I attempted to take my own life during my senior year of high school. Two months after I got out of the psychiatric ward, a psychologist came into my classroom to talk to students about mental illness. He told us about a patient with severe mental illness who thought he was Winnie the Pooh and another patient he picked up at an airport who was waiting for a plane to Venus.
As he told these stories, every student in my class was laughing. I had endured months of rumors, lost friends because of my attempt and been ridiculed for having bipolar disorder. I couldn't handle more laughter. I pulled my teacher into the hallway and told him that I didn't think mental illness was funny. He looked down at me and asked, "What are you going to do about it?"
That question inspired me to become a mental health advocate, but as I look at the current mental health crisis, my teacher's question still haunts me. Robin Williams' suicide was only one of the estimated 105 suicides that occur on average each day.
In honor of Robin, we did what anyone does in today's world. We took to social media in every way possible. After a few days the story faded. Outside of the one or two posts that live on, because they were, "the best," we moved on to whatever drive-by activism has been trending for the past couple of days. This pattern isn't working.
News feeds were flooded with personal stories, articles, videos, studies and advice. There are more people speaking up today than ever before. This phenomenon is resulting in people seeking help and opening up, but sharing all of this information sporadically isn't going to give people the tools they need to address mental health. We need to provide mental health education in a consistent manner.
Mental Health Needs to be Approachable
When people hear the words, "mental health," they often associate it with worst-case scenarios. They think of extreme mental illnesses, suicide, school shootings and other tragedies. Mental health isn't having a problem. Mental health is the overall state of our thoughts and feelings, and our ability to face the stresses and challenges that impact our well-being.
Mental health is as important as our physical health. Unfortunately, most people don't have a starting point when it comes to dealing with this issue. We exist in this dichotomy that you have a mental illness and need help or you are fine.
The stigma of mental illness is often believed to be that we don't talk about mental illness. The harsh reality is that people don't talk about their emotions period and a large percentage of people feel that mental illness isn't treatable. The separation of those ideas is important to note.
We need to have a clearer starting point and explanations of mental health for people to follow in order to find the help they need. This type of education has to be implemented in every classroom and business in the country.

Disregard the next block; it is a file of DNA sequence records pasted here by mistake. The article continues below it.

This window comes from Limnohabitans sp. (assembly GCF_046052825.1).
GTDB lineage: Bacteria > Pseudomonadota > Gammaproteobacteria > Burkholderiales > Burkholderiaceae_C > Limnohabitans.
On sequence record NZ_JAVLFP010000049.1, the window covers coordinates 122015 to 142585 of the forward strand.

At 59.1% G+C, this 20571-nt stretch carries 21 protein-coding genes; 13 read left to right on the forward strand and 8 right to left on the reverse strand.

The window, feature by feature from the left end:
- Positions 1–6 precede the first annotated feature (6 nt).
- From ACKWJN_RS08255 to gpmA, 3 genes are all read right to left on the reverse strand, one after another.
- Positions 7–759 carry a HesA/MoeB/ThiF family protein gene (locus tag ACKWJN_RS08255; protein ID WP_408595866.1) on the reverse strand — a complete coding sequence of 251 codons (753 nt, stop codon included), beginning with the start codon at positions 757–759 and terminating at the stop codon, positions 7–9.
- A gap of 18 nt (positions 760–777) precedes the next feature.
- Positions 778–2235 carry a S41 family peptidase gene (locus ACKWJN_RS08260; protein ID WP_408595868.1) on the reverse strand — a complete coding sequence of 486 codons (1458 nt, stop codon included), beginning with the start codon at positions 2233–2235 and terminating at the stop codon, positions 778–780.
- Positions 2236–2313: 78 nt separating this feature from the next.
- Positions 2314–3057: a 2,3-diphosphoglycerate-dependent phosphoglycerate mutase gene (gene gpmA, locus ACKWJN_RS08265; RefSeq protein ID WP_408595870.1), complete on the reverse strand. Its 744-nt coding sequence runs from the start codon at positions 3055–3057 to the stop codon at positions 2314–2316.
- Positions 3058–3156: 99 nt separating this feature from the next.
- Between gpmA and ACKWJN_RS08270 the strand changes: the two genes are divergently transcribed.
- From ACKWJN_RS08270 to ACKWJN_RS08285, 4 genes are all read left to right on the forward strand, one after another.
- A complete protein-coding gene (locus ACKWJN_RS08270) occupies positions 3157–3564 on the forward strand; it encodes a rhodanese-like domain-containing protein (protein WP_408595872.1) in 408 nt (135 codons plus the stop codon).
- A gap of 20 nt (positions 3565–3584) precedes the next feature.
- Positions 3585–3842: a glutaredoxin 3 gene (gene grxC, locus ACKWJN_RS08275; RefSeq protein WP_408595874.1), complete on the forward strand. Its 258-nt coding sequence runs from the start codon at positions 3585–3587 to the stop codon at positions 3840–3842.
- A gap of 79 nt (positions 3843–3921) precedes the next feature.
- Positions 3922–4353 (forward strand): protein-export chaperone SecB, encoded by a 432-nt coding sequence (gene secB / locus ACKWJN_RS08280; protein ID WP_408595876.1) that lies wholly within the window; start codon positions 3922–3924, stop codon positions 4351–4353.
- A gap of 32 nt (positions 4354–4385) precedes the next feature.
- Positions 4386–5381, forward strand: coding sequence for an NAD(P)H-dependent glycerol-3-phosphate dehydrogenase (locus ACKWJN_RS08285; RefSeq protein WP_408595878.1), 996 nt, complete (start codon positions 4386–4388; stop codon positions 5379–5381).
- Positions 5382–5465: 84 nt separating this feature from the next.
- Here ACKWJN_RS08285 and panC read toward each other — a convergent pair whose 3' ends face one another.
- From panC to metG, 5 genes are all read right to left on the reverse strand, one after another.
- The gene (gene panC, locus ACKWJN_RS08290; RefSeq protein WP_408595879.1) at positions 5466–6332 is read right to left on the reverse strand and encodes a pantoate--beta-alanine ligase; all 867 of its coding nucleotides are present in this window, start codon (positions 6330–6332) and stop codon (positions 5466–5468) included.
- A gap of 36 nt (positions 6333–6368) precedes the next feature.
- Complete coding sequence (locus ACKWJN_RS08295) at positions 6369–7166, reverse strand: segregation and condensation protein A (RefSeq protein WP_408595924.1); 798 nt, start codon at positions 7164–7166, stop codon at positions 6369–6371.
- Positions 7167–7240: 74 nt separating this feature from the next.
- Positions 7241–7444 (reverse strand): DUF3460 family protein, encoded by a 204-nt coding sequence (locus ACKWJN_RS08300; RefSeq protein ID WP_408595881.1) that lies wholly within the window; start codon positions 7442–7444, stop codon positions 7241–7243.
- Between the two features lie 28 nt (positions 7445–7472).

Mental Health Curriculum and More
There are a lot of amazing organizations and programs targeting suicide preventionand mental illness education. Those concepts are beyond effective in helping people learn more about all of the problems that can affect a person. However, they don't often engage people in understanding the full spectrum of mental health or that good mental health is something we should all have. Whether you're stressed out or have bipolar disorder, your goal should be to have balanced mental health.
Mental health curriculum that lessens stigma, teaches about brain development, includes exercises to develop a vocabulary to talk about emotions, offers steps on how to change ineffective coping mechanisms and provides guidance on how to spot warning signs, as well as how to approach a friend in crisis is a vital missing component. We need to normalize the concept of mental health for everyone, by explaining the range of challenges people face and how those challenges impact their lives.
There are a lot of things you can do without a mental health curriculum. Instead of tagging a friend or family member in a post, go to their house. Ask them how they are doing. Hug someone. Call someone. Touch someone. Fight for someone. We can't continue this ineffective pattern of showing our compassion through a keyboard.
We can best honor Robin Williams and the 38,000 Americans who take their own lives each year by being willing to change these issues through face-to-face conversations, confrontations and inescapable acts that show we care. We need to do more. We need to do better. Mental health disorders are taking the lives of too many people.
What are you going to do about it?
Need help? In the U.S., call 1-800-273-8255 for the National Suicide Prevention Lifeline.